The head of Nato has said the blast that fell in Poland killing two people was likely caused by a Ukrainian air defence missile - but that Russia was still ultimately responsible.
The explosion in the village of Przewodow has highlighted the dangers of Russia's war becoming a wider conflict - either by a deliberate act of escalation by the Kremlin or an accidental one.
Nato Secretary General Jens Stoltenberg said on Wednesday: "Let me be clear this is not Ukraine's fault." He added that there was no indication Russia was preparing offensive military actions against Nato allies.
How has Nato responded?
Poland had initially suggested it would invoke Nato's article 4, which provides for consultations among allies in the face of a security threat, but as since signalled it will step back from that.
According to Stoltenberg, more alliance members have said they are ready to provide air defence means. He announced no immediate NATO measures but said a contact group on Ukraine, would meet later in the day, with the main focus on air defence.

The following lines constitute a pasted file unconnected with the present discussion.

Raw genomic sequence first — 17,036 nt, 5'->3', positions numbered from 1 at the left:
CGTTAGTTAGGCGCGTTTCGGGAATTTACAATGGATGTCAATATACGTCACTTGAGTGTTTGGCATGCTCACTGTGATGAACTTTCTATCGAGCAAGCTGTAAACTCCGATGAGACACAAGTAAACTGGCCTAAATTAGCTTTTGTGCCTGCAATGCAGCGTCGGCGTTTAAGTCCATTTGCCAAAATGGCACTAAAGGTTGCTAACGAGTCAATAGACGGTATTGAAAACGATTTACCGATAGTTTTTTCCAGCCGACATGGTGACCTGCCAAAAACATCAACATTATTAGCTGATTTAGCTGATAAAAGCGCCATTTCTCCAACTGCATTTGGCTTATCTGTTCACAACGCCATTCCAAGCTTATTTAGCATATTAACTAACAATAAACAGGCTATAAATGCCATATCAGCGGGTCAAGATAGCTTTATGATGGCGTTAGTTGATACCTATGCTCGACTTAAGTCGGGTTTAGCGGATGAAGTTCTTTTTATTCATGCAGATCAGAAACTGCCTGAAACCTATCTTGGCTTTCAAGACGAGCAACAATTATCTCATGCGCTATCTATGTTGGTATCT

A spokesperson for Germany's defence ministry said Berlin would offer support to the Polish air defence, while Lithuania said Nato should deploy more air defences on the alliance's eastern flank.
Is Russia to blame for the explosion in Poland?
Ukrainian president Volodymyr Zelensky initially decried the missile strike as “a very significant escalation” of his country’s war with Russia.
However, the initial investigation found that the missile that hit Poland was probably fired by Ukrainian forces at an incoming Russian missile.
Despite this, Western leaders have been clear that whoever fired the missile, Russia and President Putin would ultimately be held responsible for an incident arising from its invasion.
"Russia bears ultimate responsibility as it continues its illegal war against Ukraine," Stoltenberg said on Wednesday.
A spokesperson for Rishi Sunak also said: "Whatever the outcome of that investigation, Putin's invasion of Ukraine is squarely to blame for the ongoing violence."
Watch: Biden says it is 'unlikely' a missile strike in Poland was fired from Russia
What is Nato?
The North Atlantic Treaty Organization is a political and military alliance of 30 countries.
Nato was set up in 1949 to protect members against the Soviet Union, with 12 nations initially signing up to the North Atlantic Treaty in Washington DC.